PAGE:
In April, Amnesty USA issued a report on the denial of justice to Native American women who have been victims of sexual assault. Native American women suffer sexual assault at 2.5 times the rate of the general population, but due to the complex relationship between State, Federal and Tribal law a majority of sexual assaults cannot be or are not prosecuted. When sexual assaults occur on tribal lands, tribal authorities can only prosecute the offense if both the victim and perpetrator are members of that tribe. Tribal courts may not impose sentences longer than one year, significantly less than is usual for sex crimes convictions in other courts. However, 80% of victims describe their attackers as non-native. In those cases, crimes occurring on tribal land must be referred to federal authorities; a majority of such cases are never prosecuted. NPR’s All Things Considered reports several cases where Tribal law enforcement officers’ attempts to report such crimes to the US Attorneys were ignored by Federal authorities (the US Attorneys’ Offices declined to be interviewed for the report).

If the crime occurred off tribal land, local state or county authories have jurisdiction as they would over any other crime occurring in the area. However, in many places tribal land can be literally across the street from non-tribal lands and it is difficult to determine who has jurisdiction. NPR reports a case where representatives of four law enforcement agencies stood on a victim’s front lawn and argued about who had jurisdiction while the woman’s attacker remained inside the house with the victim.

According to NPR, the problem is exacerbated by a lack of resources on tribal lands to investigate rapes. There are often too few Tribal law enforcement officers to adequately investigate every reported crime. Victims of violence sometimes wait months for law enforcement to even respond to a complaint. Medical clinics lack staff to treat rape victims or supplies to collect evidence.

The complex relationship between Federal and Tribal jurisdiction was intended to give Native American tribes sovereignty over their own lands and members. However, the restrictions placed on Tribal officers’ power over non-Natives combined with the Federal authorities’ failure to respond to crimes committed on Tribal land has resulted in serious human rights violations. The Federal government is obligated to exercise due diligence to ensure that the human rights of persons subject to its jurisdiction are protected; the Inter-American Court and Commission have both found that illegal acts that are not directly imputable to the State can lead to international responsibility if the State fails to exercise due diligence in preventing or responding to the act. Article 2 of the International Covenant on Civil and Political Rights also imposes such a requirement. Although the U.S. is not a party to treaties on the rights of women or indigenous people, the U.S. is in violation of its international obligations under the ICCPR and the Inter-American Declaration; the U.S. may also be in violation of the Convention on the Elimination of All Forms of Racial Discrimination. The Convention of Belem do Para, the Convention on the Elimination of All Forms of Discrimination Against Women and the Declaration on the Rights of Indigenous Peoples adopted by the Human Rights Council also provide additional legal protection for Native American women, but the U.S. is not a party to these agreements. Additionally, the domestic Violence Against Women Act provides funding for Tribal/Federal cooperation on crimes against women and increased Federal penalties for offenders; however, the Bush administration has underfunded these measures in violation of the Act.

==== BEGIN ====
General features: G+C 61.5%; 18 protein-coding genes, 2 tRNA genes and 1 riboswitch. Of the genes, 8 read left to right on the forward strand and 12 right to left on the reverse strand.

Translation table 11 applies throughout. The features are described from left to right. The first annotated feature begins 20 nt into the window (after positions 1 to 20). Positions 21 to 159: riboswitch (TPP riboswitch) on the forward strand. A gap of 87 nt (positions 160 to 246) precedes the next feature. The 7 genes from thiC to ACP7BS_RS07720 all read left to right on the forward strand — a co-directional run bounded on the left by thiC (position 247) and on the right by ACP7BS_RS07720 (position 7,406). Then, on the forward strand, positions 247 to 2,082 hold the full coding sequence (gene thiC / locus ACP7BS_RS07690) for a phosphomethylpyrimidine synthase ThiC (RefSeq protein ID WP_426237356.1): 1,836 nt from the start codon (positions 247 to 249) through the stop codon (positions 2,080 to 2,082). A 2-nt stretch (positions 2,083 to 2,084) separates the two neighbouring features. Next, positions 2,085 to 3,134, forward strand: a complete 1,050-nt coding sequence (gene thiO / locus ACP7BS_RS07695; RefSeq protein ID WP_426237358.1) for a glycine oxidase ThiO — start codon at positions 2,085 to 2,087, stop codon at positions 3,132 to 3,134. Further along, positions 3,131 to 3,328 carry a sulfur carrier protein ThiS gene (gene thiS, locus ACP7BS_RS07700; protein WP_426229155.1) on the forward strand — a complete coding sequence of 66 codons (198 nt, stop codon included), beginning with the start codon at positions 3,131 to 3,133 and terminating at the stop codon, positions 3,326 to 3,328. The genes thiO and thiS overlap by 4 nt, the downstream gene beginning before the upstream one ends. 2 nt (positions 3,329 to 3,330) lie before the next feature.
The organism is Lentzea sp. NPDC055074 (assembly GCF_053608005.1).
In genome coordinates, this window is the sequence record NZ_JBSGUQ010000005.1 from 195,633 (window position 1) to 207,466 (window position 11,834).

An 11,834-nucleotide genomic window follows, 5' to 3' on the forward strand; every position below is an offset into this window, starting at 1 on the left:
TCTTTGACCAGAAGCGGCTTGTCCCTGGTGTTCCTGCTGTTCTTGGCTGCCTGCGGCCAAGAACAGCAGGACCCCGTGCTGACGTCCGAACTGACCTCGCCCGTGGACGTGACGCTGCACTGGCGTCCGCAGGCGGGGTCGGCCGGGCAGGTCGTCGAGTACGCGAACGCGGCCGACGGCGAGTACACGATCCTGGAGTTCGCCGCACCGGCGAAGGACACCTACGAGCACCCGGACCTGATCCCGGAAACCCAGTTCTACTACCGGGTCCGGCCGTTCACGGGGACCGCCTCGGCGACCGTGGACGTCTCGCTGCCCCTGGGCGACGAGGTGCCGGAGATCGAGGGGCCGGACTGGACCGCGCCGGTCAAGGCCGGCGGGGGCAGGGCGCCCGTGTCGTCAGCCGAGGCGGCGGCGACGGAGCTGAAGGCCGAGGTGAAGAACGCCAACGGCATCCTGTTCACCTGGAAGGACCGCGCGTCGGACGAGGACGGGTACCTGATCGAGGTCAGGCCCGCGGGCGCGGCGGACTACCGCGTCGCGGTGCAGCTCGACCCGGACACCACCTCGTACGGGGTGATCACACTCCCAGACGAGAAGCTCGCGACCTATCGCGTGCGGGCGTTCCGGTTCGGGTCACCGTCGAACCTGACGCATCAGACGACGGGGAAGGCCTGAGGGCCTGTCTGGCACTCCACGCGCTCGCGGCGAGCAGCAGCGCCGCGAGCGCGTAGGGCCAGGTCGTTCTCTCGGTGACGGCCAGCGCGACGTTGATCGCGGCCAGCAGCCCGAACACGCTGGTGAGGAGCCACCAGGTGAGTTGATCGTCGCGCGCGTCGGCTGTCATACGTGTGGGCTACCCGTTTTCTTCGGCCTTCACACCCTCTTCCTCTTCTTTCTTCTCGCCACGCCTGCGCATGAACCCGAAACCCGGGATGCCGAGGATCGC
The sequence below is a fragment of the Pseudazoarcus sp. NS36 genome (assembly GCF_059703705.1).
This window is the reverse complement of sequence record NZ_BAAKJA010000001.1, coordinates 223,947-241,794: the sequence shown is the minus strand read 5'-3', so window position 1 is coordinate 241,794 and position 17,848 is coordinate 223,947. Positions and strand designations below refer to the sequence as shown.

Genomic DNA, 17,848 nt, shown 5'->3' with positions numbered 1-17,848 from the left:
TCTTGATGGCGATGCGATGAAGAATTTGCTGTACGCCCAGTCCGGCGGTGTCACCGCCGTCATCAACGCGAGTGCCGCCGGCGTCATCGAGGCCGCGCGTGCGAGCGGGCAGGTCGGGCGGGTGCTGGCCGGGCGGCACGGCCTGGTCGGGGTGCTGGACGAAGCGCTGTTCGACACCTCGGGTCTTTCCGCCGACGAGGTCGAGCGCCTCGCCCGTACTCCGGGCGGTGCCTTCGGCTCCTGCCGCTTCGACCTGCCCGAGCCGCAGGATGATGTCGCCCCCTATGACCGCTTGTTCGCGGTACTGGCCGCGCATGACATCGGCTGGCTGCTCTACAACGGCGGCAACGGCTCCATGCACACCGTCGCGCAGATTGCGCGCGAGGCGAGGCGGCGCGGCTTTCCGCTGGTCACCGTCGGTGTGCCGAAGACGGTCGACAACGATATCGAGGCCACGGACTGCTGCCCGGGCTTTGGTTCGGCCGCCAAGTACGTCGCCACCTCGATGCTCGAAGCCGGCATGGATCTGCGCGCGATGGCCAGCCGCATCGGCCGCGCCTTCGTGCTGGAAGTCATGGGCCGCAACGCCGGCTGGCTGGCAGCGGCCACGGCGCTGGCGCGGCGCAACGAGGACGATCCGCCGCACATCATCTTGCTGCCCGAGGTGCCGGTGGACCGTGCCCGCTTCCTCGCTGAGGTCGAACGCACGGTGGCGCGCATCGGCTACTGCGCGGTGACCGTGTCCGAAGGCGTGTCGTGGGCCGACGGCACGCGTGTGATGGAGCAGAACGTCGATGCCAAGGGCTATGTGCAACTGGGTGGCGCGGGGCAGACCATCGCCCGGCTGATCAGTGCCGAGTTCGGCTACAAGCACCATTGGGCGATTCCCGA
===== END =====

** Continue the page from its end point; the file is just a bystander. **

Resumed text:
Three months after the publication of Amnesty’s report, it seems that little has been done to address this issue. The rights of Native Americans are rarely discussed in the United States, even in the human rights community. We must work to raise awareness of these issues and to support the enforcement of existing legislation as we promote the ratification of additional human rights treaties. Amnesty provides a web form you can use to write to your elected officials. The House recently approved an amendment to a bill providing funds for sexual assault prevention and prosecution. At the grassroots level, even if you don’t live in a community with a Native American population, you can provide support for victims of sexual assault by volunteering at a local rape crisis center. Often, rape crisis centers need law students or lawyers to volunteer to assist victims with the difficult and confusing process of pursuing justice for their attackers. This is a great way to get directly involved in ensuring that victims’ rights are protected.